Percutaneous toxicity of dinitrochlorobenzene (DNCB) in rats
Popov, Aleksandra D.
Zolotarevski, Lidija D
Kataranovski, Dragan S.
Article (Published version)
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Contact hypersensitivity reaction (CHS) is a T-cell-mediated skin inflammatory reaction to cutaneous exposure to small sensitizing chemicals, haptens. While the significance of local inflammatory skin response to the hapten application in CHS induction and expression is known, there is paucity of data concerning systemic inflammation in CHS. In this study, changes in cellular (peripheral blood granulocytes) and humoral (plasma tumor necrosis factor (TNF)-alpha levels) components of inflammation during sensitization of rats with two consecutive applications of dinitrochlorobenzene (DNCB) were examined. The impact of sensitization on these parameters was determined by employing low (0.4%) and high (4%) hapten doses and by examining the dynamics (i.e. one and three days following the last application of DNCB) of these changes. Dose-dependent increase in relative numbers and priming (for respiratory burst and adhesion) effect of skin sensitization with DNCB on peripheral blood neutrophils in rats were noted. No changes in circulating TNF-alpha levels were observed following the sensitization. The increase in lung myeloperoxidase content and histologically evident presence of neutrophils was observed in lungs of the sensitized rats. The changes in granulocyte priming for adhesion might have accounted for the observed increase in lung neutrophil content in the sensitized rats.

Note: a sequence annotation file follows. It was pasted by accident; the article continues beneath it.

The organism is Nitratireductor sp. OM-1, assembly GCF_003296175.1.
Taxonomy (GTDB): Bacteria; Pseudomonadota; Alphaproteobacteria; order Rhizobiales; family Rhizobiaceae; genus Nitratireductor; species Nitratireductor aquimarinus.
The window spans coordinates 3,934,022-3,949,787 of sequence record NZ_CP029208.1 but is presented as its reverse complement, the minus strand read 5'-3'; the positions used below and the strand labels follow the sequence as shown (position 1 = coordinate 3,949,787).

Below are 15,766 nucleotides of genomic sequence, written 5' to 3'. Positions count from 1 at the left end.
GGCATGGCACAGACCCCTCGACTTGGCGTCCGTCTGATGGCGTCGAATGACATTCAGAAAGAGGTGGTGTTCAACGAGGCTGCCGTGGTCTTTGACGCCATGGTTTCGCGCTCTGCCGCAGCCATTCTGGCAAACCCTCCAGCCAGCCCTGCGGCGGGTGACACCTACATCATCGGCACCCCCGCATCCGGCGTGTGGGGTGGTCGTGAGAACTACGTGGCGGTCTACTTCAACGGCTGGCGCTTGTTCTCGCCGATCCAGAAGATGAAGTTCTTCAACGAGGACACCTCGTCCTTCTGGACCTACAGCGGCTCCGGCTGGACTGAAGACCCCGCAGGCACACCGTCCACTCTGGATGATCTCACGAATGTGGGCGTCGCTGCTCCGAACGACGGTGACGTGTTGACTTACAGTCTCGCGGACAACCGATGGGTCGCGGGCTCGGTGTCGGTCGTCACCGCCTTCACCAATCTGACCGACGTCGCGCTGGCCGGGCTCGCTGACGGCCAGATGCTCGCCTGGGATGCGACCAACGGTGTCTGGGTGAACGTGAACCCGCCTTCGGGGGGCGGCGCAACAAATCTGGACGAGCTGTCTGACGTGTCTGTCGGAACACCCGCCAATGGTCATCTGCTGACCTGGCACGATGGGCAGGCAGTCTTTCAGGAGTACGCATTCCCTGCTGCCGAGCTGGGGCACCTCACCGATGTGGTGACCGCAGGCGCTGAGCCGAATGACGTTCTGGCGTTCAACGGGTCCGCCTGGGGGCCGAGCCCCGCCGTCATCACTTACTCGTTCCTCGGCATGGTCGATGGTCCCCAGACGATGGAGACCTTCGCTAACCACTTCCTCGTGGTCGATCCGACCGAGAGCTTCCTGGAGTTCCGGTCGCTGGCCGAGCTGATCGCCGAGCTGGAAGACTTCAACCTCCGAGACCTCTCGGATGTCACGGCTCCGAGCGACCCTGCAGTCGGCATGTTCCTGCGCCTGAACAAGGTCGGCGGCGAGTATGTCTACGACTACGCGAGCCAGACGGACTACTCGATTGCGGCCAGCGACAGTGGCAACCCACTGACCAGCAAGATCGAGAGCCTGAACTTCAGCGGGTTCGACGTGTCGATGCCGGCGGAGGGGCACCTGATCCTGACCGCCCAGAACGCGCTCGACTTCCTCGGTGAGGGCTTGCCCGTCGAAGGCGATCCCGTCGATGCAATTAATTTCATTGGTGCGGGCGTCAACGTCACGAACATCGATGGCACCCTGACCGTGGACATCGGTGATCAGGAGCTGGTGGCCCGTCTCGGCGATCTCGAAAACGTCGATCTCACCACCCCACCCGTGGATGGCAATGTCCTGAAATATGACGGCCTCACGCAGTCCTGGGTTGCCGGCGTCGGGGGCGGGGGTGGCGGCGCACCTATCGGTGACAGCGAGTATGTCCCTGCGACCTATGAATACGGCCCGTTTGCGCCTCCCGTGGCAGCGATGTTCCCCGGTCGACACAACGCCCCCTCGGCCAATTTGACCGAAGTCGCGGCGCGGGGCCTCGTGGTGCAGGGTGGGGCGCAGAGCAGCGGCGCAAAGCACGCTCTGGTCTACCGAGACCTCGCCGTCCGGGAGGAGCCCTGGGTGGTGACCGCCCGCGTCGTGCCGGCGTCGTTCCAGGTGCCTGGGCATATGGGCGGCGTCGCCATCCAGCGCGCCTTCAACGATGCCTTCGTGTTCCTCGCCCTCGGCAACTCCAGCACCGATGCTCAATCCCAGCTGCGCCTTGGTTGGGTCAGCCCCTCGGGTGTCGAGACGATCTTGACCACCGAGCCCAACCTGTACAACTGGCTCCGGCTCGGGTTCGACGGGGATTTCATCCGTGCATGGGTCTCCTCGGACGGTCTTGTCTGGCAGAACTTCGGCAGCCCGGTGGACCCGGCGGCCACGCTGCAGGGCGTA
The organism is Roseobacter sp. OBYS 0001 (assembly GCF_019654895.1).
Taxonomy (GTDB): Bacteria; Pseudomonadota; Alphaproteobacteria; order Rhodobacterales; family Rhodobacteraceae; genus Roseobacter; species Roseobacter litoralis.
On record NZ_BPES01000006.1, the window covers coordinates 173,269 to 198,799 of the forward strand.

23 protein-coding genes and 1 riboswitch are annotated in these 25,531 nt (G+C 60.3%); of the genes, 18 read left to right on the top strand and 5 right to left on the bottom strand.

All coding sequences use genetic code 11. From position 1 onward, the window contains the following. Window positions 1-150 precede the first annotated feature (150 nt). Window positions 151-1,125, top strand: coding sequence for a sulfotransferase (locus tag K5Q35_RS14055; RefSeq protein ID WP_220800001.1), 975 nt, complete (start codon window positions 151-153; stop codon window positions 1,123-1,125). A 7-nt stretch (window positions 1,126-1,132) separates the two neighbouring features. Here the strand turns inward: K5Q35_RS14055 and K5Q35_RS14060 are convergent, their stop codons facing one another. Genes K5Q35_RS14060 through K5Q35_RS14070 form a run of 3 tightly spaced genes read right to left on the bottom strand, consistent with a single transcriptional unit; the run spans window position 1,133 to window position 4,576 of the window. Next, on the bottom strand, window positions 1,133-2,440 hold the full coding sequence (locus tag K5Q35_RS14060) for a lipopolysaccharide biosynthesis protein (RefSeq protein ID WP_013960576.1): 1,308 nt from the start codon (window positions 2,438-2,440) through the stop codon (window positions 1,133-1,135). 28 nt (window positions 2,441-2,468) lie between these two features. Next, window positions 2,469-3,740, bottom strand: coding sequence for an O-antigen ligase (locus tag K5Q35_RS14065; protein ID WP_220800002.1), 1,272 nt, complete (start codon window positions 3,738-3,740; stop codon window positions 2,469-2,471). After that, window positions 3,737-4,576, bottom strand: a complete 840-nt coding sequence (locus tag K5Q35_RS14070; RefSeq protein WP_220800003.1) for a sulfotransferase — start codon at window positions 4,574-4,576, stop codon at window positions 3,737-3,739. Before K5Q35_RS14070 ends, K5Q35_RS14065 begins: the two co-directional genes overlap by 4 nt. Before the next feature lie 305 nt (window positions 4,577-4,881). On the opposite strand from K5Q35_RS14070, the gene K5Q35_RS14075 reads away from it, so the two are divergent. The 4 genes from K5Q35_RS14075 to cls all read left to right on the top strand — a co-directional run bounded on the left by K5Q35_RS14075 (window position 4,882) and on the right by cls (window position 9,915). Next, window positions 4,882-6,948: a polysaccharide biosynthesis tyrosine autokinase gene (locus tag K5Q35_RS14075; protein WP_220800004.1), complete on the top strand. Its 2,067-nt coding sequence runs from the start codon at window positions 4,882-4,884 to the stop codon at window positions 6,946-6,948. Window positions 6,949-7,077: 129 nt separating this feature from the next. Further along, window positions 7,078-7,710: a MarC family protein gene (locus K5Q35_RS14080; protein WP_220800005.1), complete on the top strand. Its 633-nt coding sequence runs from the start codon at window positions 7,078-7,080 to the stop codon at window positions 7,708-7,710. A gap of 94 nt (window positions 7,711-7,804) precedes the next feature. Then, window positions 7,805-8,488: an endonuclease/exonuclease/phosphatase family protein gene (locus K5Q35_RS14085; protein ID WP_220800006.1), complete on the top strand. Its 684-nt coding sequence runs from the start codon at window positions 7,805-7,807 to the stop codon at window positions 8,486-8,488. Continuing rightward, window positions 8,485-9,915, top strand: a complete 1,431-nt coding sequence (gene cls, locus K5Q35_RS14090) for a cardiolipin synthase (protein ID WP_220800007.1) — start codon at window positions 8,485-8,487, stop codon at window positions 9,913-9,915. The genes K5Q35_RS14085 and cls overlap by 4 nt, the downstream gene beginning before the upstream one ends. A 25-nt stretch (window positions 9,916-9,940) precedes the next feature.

Source:Cutaneous and Ocular Toxicology, 2012, 31, 1, -13